By Frederick J. Dunn
A source of science, social observation, inspiring to poets like Robert Frost, a nutritional necessity or merely a pet that produces, this is gallus domesticus. The modest chicken, historically so common in the door yard, has been, is, and should continue to be, commonplace in neighborhoods throughout the world.
Take any period movie from the shelf or video rental store. how often are chickens seen just getting out of the way of the wagon wheel, picking through trash on the streets of old England, moving aside from the broom of a 12th century hand maiden? The chicken has been at arms length in many households around the world. Their availability for immediate observation has been the source for human/chicken comparisons and deep thinkers watch at length, contemplating the origins of such a useful bird. Any scholar would be hard pressed, to truly pin down the first domestication of this diverse and often stunningly beautiful bird. They are written into documents as a domesticated animal, extending back as far as 3000 B.C.!
Modern science and efficient mass management, have made the egg protein, among the most beneficial and affordable foods to occupy a grocery cooler shelf. Thus, successfully removing this long domesticated bird, from the warm hands of our children and daily lives. Today, many people have never even seen a chicken in the flesh, save that it be already dressed and packaged in the meat department.
So, what is it about the domestic chicken, which makes it such a wonderful companion bird on the human homestead? Why is it tailor made for urban settings? For these answers, we simply go the chicken's inherent behavior.
What's a chicken in the first place? Don't worry, you won't receive a genetic history here, I leave that to Darwin and other genetic researchers of days gone by... A chicken is originally jungle fowl and was probably first observed by hunters. The chicken was easy to find, because, unlike most of our native wild birds today, chickens are gallinaceous, which means, among other things, that chickens are resident birds. They could be found in the same nesting area time and again, where their eggs and even offspring could be harvested/collected, with relative ease. This fundamental instinct in the chicken, makes the domesticated version, easy to keep and manage in nearly any homestead (city or country). People like to keep their animals, chickens included, in predictable and easy to maintain domiciles, convenient to their own living quarters. In some cultures, the chicken even occupies the same living space as its owner.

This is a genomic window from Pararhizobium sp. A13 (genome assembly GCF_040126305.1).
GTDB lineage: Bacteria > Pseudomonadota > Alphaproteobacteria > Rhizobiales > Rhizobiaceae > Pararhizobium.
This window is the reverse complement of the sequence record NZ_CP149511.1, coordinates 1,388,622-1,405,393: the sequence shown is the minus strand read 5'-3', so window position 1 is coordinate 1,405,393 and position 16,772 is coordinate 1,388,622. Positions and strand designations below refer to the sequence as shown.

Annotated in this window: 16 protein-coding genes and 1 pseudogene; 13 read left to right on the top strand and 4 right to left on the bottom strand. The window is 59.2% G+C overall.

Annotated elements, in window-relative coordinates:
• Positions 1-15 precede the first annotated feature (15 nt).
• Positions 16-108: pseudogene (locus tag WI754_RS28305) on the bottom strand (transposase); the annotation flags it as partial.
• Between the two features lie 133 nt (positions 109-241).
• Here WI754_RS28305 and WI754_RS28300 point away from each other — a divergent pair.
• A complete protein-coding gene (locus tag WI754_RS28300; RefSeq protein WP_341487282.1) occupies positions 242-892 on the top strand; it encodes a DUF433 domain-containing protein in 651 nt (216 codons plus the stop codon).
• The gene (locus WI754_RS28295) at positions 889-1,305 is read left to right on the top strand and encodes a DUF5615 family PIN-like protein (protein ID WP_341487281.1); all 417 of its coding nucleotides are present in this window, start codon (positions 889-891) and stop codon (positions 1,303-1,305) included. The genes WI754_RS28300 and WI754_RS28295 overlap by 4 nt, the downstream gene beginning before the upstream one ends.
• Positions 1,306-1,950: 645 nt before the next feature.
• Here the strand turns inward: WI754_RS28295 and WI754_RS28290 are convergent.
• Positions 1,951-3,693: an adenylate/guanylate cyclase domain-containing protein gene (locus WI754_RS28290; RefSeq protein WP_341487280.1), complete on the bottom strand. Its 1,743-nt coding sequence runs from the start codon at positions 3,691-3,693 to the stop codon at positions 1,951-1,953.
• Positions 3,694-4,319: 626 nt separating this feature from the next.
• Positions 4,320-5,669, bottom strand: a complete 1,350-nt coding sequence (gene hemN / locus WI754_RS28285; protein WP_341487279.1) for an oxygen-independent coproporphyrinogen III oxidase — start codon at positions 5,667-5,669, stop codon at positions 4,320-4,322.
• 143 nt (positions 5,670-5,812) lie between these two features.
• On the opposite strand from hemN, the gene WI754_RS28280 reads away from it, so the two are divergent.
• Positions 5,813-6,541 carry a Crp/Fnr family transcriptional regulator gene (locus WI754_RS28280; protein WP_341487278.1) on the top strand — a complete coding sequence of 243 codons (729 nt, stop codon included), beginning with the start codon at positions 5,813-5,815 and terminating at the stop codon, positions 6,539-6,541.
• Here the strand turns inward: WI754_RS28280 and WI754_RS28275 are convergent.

People and chickens are symbiotic, people cast off uneaten food and other waste material, which the chicken thrives on. In return, the chicken, being highly prolific and predictable, produces eggs or chicks in great numbers. Chickens were among the first homestead recycling systems. Many people enjoy the company of a bird which is not only useful for utility, but also fills a need for companionship in many cases. Chickens have specific vocabularies, the hen more than the rooster, and do murmur, cluck and chatter away at their keepers. In turn, some keepers talk frequently to their birds. The rooster is an alarm clock and would crow with great regularity. Chickens in all their adaptability, even come to tolerate being held and some actually insist on lap sitting, or perching on the arm of someone snapping beans on the porch. Put up a small chicken residence (coop) and chickens would return to the building they were raised in, even if given free range, the birds returned unaided, to their home by night fall. Birds, so easily conditioned and so hearty in their ability to subsist on forage, were bound to be a part of the human homestead from the start.
Today, there is a breed of chicken for virtually any environment and a personality tailored to that of its potential keeper/owner. From the Jersey Giant, to the tiny Serama, people have bred the chicken to nearly every foreseeable form and disposition suited to a particular end use. I would suggest, that bringing back this meaningful and indeed, beautiful bird, to our backyards and into the joyful care of our children, will serve to enhance and indeed improve, the overall life experience once known to virtually everyone. Every person should know the joyful shriek of a child, gathering a fresh egg, still warm from the hen and carefully delivering the same to your kitchen counter. Few pets are so inexpensively kept, so easily reared, so responsive to human interaction and ever so adaptable to virtually any climate. From the Great Wall of China to the Pyramids of Giza, all were built with domesticated chickens in their shadow and eggs in their stomachs of those who did the work. www.fredsfinefowl.com
Frederick J. Dunn is a retired Navy man and a life long poultry man. He raises bees, emu and chickens in rural PA and is the author of the DVD Regarding Chickens. Fred is a contributor to Mother Earth News. Check out his website: www.fredsfinefowl.com to learn more about him.
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